This is getting to be a habit, writing a Good News Friday post after a terrible week in which Israelis have been killed and injured by bloodthirsty murderous Palestinian terrorists, aided and abetted by a willing international media, and diplomats who should know better. (John Kerry, I’m looking at you).
And yet, as i have said in my previous Friday posts, life still goes on, Shabbat still comes around once a week, and we need to have a dose of good news to relieve the onslaught of bad. So here is my attempt at good news for this week.
Starting with Israel’s international standing, this week India’s President Pranab Mukherjee became the first Indian Prime Minister to ever visit Israel.
On the last day of his historic first trip to Israel, Indian President Pranab Mukherjee extended an invitation on Thursday to Prime Minister Benjamin Netanyahu to visit India, which would be only the second visit there by an Israeli prime minister The invitation came during a working lunch the two held in Jerusalem, during which, according to the Prime Minster’s Office, the two focused on bilateral ties in the fields of security, technology, innovation, and agriculture.
Mukherjee’s visit was the first ever by an Indian president to Israel, and as such was as important for its symbolism as for the substance of the talks. A sitting Indian prime minister has never visited Israel, although current prime Minister Narendra Modi is expected to do so in the coming months. Then prime minister Ariel Sharon traveled to India in 2003.
In a special Knesset session honoring Mukherjee at the Knesset on Wednesday, Netanyahu repeatedly referred to Modi as his “friend,” and said they speak regularly.
Netanyahu, in remarks to Mukherjee Wednesday evening at a state dinner at the president’s residence, spoke of Israel’s desire to “diversify markets,” with India being a major target.
Netanyahu said that while Israel is “European,” it is “looking to the east.”
“We appreciate Europe,” he said. “We admire Asia.”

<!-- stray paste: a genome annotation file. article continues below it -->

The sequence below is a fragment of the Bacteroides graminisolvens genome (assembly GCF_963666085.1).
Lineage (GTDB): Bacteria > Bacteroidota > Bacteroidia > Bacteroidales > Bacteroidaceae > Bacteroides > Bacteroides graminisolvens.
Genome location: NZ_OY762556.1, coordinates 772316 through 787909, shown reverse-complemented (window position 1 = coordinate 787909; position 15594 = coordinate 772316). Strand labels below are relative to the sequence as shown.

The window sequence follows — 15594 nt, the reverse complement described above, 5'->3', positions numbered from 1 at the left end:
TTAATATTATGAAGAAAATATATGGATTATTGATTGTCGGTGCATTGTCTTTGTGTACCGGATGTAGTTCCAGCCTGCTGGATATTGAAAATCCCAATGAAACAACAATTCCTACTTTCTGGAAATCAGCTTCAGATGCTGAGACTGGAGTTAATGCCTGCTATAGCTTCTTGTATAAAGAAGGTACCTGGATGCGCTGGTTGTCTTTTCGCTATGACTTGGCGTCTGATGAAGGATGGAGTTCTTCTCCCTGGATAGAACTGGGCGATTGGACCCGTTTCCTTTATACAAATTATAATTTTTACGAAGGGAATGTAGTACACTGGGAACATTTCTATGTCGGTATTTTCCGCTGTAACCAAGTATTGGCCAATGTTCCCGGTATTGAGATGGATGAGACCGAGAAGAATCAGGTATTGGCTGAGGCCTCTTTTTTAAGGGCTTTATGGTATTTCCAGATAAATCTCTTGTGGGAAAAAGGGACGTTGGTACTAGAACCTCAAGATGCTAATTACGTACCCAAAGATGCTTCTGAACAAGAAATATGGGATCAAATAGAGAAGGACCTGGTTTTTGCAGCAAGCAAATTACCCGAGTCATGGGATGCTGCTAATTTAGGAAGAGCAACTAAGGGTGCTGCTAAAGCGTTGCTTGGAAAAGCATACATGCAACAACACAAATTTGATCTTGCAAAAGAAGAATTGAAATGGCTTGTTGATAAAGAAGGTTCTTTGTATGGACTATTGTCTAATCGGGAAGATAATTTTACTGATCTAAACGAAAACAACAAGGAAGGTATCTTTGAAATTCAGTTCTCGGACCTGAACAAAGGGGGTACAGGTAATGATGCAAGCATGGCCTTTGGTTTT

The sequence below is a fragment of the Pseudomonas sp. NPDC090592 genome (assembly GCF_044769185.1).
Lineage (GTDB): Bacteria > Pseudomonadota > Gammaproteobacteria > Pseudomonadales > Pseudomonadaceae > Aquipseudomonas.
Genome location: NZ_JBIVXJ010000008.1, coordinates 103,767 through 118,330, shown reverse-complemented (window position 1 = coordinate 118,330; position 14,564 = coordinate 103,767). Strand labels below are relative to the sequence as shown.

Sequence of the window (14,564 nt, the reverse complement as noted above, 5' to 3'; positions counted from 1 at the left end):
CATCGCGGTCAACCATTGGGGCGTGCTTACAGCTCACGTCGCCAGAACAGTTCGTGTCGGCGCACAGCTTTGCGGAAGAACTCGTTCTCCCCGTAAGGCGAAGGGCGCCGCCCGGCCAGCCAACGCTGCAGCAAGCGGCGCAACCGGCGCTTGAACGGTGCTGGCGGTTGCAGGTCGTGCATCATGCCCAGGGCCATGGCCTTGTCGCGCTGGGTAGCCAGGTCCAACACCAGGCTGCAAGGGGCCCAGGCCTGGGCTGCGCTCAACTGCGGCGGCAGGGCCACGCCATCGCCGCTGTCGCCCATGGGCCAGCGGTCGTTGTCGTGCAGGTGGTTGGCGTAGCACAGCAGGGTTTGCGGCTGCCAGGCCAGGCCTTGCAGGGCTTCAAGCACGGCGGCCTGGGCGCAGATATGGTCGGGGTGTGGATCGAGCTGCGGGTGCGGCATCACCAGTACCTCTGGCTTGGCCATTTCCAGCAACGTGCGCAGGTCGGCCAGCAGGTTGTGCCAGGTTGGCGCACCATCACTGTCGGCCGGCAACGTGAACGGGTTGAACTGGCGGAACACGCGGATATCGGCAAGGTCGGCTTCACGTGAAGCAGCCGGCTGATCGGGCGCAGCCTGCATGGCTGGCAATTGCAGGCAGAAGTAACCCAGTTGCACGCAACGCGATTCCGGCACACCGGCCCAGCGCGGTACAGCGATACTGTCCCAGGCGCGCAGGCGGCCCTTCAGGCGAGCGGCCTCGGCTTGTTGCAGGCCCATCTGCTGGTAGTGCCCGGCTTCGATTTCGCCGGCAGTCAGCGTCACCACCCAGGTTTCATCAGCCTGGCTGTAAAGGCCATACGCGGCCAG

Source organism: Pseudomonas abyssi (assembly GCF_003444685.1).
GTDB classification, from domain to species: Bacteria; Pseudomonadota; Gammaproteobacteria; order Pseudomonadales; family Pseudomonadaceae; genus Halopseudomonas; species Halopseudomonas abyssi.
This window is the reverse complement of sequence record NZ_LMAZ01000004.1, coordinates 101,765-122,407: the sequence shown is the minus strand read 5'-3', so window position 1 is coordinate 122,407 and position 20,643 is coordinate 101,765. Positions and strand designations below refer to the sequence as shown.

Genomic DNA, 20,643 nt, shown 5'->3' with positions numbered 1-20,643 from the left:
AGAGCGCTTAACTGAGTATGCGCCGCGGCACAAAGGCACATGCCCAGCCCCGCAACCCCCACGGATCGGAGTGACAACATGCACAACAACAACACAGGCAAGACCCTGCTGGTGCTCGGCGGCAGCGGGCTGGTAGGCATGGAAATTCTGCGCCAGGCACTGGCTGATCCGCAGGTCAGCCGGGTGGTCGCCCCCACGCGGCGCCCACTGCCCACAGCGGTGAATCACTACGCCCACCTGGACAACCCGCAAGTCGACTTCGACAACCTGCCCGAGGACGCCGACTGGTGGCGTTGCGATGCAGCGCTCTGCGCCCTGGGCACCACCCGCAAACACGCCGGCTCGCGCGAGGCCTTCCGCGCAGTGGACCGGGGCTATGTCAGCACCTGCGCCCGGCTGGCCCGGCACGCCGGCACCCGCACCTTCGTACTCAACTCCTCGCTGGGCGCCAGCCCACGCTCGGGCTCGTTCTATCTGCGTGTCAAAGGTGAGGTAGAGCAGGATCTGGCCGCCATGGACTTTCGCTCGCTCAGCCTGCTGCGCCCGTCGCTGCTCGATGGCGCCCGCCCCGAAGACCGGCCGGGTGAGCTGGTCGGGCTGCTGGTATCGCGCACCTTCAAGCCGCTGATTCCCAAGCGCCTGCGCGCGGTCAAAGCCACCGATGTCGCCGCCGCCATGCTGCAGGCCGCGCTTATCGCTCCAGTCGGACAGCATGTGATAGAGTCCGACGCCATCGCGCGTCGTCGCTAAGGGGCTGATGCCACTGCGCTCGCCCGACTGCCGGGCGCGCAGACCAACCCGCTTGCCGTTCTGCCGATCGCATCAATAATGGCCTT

Well said Bibi! And welcome to Israel and safe journey home Mr. Mukherjee. We hope this will be the start of a new “beautiful friendship” between our two countries.
Talking of international relations, Israel received an unexpected boost of support from British MP Sir Eric Pickles, the former Communities Secretary, who accused the BBC and the Independent of biased reporting on the situation in Israel. “We deserve better reporting of these evil attacks” he wrote in Conservative Home, as the Jewish News reports:
Israel has been shaken to its core in recent weeks. Israelis are being attacked for little other reason than because they are Jewish. As the attacks have escalated in number and severity, the relative silence of the international media has been deafening. The little coverage that there has been is all too often inexcusably one-sided. Let’s look at two examples, one from broadcast the other the press, to speak for the many.
The BBC – legally obligated to display total impartiality – set a very low standards in its reporting. On Sunday, 11 October, correspondent Orla Guerin produced an extraordinary report on the recent wave of attacks that claimed “there’s no sign of involvement by militant groups”, before immediately showing footage of Palestinian Islamic Jihad banners at the home of a 19-year-old terrorist who carried out a deadly knife attack at Lions Gate in Jerusalem on 3 October.
The BBC’s original coverage of this attack also attracted controversy, with a headline being amended four times from its misleading original version that read: ‘Palestinian shot dead after Jerusalem attacks kills two’.
On the same day, The Independent ran a story online under the headline: ‘Israel kills pregnant Palestinian mother and her baby in revenge attacks’. A dreadful human tragedy that is truly heartbreaking, but the mother and her child were not selected for murder as a calculated reprisal by the Israeli Defence Force as this newspaper implied.
No one objects to robust reporting, and reporters must follow through on incidences of violence, even if it makes for uncomfortable reading in Tel Aviv, London or Washington, but readers are entitled to balance and fairness so that they can make their own mind up.
Well said Sir Eric! I hope you take the matter up with the BBC and the Independent and shame them into changing their reporting.
And now I bring you two videos to conclude this short post. The first is a PR video for the community of Bruchin in Samaria (next door to my son’s town), which was just brought to my attention. It’s such a happy, cheerful video that it gets you dancing and smiling:
And for a grand finale, a flash mob sings Hatikva on the Jerusalem Light Rail. (To be honest I was expecting stones to come crashing through the windows at any moment…):
May the Hatikva which was so beautifully sung here bring us hope for the coming week ahead. May we have an end to the violence and killing and may Jerusalem and Israel enjoy peace.
Shabbat Shalom everyone.